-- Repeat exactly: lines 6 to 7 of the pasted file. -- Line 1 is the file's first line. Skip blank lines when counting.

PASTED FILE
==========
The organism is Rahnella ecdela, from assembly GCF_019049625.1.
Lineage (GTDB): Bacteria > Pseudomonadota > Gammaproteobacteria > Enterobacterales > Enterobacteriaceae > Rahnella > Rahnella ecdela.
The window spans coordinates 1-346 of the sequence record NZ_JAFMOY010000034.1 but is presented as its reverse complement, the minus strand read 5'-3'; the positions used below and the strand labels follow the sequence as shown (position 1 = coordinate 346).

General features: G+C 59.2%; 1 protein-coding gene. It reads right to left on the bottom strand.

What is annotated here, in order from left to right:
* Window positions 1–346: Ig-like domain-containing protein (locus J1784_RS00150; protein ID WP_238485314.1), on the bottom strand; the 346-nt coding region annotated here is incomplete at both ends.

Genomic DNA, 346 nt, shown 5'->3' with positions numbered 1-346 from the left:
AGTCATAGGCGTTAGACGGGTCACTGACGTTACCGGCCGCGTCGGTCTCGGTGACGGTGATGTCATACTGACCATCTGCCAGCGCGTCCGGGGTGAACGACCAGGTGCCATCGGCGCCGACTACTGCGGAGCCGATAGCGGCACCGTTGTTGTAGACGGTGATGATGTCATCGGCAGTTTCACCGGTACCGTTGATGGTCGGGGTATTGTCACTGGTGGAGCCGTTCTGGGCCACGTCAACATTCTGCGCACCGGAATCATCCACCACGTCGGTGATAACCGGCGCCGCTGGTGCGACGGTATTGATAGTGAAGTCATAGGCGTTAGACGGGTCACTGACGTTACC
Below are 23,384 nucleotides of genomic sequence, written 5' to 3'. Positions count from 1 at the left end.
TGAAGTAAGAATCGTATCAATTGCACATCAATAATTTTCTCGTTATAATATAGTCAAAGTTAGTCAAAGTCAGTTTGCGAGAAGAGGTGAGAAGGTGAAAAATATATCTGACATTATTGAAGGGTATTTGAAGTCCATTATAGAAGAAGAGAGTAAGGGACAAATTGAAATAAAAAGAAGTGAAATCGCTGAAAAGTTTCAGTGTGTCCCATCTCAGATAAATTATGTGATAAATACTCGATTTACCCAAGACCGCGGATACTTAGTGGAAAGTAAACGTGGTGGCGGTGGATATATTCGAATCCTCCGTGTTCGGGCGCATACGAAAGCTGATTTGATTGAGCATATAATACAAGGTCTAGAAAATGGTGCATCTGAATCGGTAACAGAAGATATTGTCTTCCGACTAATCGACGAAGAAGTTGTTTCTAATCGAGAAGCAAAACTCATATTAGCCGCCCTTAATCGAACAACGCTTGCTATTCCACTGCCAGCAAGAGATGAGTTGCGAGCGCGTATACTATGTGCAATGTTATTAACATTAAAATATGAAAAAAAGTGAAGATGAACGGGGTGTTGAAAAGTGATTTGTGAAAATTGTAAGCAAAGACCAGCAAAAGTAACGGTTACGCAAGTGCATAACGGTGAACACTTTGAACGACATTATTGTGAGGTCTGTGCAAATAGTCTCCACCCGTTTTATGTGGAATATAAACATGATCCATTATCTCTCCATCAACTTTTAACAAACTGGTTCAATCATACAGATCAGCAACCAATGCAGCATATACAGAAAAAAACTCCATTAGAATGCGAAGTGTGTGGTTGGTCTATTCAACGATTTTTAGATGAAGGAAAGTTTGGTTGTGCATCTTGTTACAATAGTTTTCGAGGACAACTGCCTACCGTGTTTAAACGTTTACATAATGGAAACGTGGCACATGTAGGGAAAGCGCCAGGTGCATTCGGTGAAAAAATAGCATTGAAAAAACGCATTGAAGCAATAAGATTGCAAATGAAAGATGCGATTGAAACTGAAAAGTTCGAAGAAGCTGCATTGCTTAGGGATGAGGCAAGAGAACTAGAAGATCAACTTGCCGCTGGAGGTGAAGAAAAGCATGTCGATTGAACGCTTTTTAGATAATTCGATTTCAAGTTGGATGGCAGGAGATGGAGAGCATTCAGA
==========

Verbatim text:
* Window positions 1–346: Ig-like domain-containing protein (locus J1784_RS00150; protein ID WP_238485314.1), on the bottom strand; the 346-nt coding region annotated here is incomplete at both ends.

Genomic DNA, 346 nt, shown 5'->3' with positions numbered 1-346 from the left: